Published September 10, 2021

William RutherfordIt took the S&P 500, a proxy for the U.S. stock market, 354 trading days to double in value from its 2020 bottom. That was the fastest bull market double since WWII. Usually, it takes a bull market 1000 days to reach that milestone, according to CNBC analysis.

What powered the rally? Relief from the pandemic ignited the rally, as people ached to get out, liberate themselves from virus-related constraints (however misplaced) and spend money.

In 2020, the Federal Reserve slashed interest rates to near zero and released $120 billion in emergency bond purchases in response to the fastest drop in S&P 500 history. The federal government also injected trillions of dollars in COVID relief spending into the economy. The response of the Fed and the legislative and executive branches of government primed the pump and overwhelmed the sagging economy.

The resulting massive earnings comeback further fueled the rise. Corporate profits jumped off the pandemic bottom, with S&P companies reporting a 53 percent year-over-year growth in earnings in the first quarter and poised to post a 98 percent surge in the second quarter, according to Refinitiv market data services.

The second quarter of 2021 was characterized by not only a large number of beats but also an impressive magnitude of surprises, said David Kostin, head of equity strategy for Goldman Sachs. For example, the economy added 943,000 jobs in July, above the consensus estimate, but failed to follow through in August.

Can the market continue to move in this direction? Now, the Fed is reevaluating its easy-money policies and weighing whether to raise interest rates. The market has not had a sizable pullback in about 10 months, so a reversal could be in the cards.

As the market continues its record streak, the question arises: Is market sentiment too stretched? Investors continue bullish bets. For instance, 2021 inflows to exchange-traded funds topped $500 billion in late July, sailing past the 2020 record with only seven months of the year gone. Long-term trends remain healthy. The decline in the number of stocks trading above their 50-day moving average hasn’t been large enough to dent 200-day moving average trends.

But hanging over the market is the virus. It has resurged and developed ever more variants. The virus represents a big headwind for the market and shows no sign of abating.

Climate issues also present uncertainty for the economy and hence the market. Forest fires, hurricanes and excessive flooding all created massive problems for emergency crews and medical facilities. The impact on casualty losses for insurers (which will have to sell securities to draw down investment reserves to pay claims) is huge.

A massive lack of computer chips is weighing on industrial production: Chip manufacturers cannot keep up with demand, which further slows production – especially for automobiles. Logistics problems interrupt deliveries. There are many headwinds for the market.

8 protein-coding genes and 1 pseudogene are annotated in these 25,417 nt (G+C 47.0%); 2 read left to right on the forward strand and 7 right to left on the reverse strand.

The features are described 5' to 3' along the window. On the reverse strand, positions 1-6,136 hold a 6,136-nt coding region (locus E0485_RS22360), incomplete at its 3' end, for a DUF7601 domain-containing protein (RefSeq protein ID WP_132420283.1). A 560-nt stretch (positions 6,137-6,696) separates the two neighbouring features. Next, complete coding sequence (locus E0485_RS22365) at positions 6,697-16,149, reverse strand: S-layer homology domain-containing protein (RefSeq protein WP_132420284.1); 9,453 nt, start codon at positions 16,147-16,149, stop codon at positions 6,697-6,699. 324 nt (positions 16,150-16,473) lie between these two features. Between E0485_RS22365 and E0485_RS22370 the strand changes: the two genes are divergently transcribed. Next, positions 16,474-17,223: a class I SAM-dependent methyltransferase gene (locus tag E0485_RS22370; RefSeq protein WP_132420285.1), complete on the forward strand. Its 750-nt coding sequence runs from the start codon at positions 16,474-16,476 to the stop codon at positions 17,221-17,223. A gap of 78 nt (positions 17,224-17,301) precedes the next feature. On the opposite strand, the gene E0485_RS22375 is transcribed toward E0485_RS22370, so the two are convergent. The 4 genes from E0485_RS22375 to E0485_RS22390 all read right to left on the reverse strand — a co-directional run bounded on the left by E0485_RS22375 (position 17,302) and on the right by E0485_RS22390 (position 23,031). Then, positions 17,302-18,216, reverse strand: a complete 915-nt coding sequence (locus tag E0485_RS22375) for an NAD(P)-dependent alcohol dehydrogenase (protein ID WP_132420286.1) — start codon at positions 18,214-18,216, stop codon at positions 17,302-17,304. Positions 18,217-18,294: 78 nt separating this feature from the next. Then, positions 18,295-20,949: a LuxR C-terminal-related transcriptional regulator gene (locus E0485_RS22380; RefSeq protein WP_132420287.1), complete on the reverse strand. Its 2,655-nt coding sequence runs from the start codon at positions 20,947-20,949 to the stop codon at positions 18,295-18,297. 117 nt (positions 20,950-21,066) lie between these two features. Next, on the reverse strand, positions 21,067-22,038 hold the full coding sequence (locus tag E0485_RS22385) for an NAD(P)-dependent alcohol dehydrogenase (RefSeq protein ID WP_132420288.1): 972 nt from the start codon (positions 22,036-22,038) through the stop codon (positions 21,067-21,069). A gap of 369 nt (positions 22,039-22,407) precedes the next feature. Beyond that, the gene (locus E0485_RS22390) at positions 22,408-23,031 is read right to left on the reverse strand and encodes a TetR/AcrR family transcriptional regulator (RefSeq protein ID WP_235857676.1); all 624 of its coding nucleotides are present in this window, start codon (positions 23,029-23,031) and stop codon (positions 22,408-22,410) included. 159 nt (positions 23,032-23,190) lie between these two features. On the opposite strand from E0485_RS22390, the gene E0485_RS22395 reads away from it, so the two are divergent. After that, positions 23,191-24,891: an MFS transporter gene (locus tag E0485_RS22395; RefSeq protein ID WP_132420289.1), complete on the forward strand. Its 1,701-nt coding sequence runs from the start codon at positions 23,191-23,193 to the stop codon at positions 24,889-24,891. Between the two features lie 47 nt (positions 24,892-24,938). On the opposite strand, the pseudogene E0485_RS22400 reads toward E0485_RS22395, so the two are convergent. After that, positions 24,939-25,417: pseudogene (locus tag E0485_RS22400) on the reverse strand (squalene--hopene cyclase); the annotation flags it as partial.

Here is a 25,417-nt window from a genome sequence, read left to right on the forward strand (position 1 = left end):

Even so, per-share earnings growth is expected to exceed pandemic levels, according to Charles Schwab Market Perspective. The rise in earnings has lowered stock market valuations, as measured by price-earnings ratios. International stocks are relatively undervalued, trading at the largest discount ever to U.S. stocks.

Prime-age workers continue to return to the market, with the labor participation rate for those ages 25-54 at 81.8 percent. Yields on U.S. Treasurys are climbing, also suggesting that the economy is strong. The Fed will likely announce a decision to reduce its bond purchases. But its balance sheet will continue to grow because it will be reinvesting the interest from its bond holdings.

The Fed may taper its bond purchases, as long as economic data confirm that the recovery is gaining strength. The stock and bond markets have priced in rate hikes for mid-2022. Portions of the bond market, such as high yield and emerging market bonds, have benefited from the Fed’s very easy money policy and from rising equity values, but volatility could return as the Fed shifts policies.

In 2019, Congress voted to suspend the debt ceiling (the cap on the total amount of debt the U.S. can accumulate) until July 30, 2021. That date has come and gone. The U.S. Treasury has already begun employing “extraordinary measures” to ensure that the U.S. does not default on its debts, but these measures will likely run out soon. Congress will have to raise or suspend the debt limit, but there is no clear path to do so.

In a letter to Congress in late July, Treasury Secretary Janet Yellen said the Treasury could run out of money to pay its bills soon after lawmakers return to Washington in September. She did not set a specific date. Analysts have estimated that the deadline will be reached by mid-to-late October. Congress has always managed to find a solution. The expectation is that it will do so again, but there is no assurance.

And so it goes. Ride the record streak or choose your poison. The choices are not clear, but historically the stock market has been the best place to hideout. We recommend a cautiously defensive portfolio, diversified toward growth.

William Rutherford is the founder and portfolio manager of Portland-based Rutherford Investment Management. Contact him at 888-755-6546 or Information herein is from sources believed to be reliable, but accuracy and completeness cannot be guaranteed. Investment involves risk and may result in losses.

The opinions, beliefs, and viewpoints expressed in the preceding commentary are those of the author and do not necessarily reflect the opinions, beliefs, and viewpoints of the Daily Journal of Commerce or its editors. Neither the author nor the DJC guarantees the accuracy or completeness of any information published herein.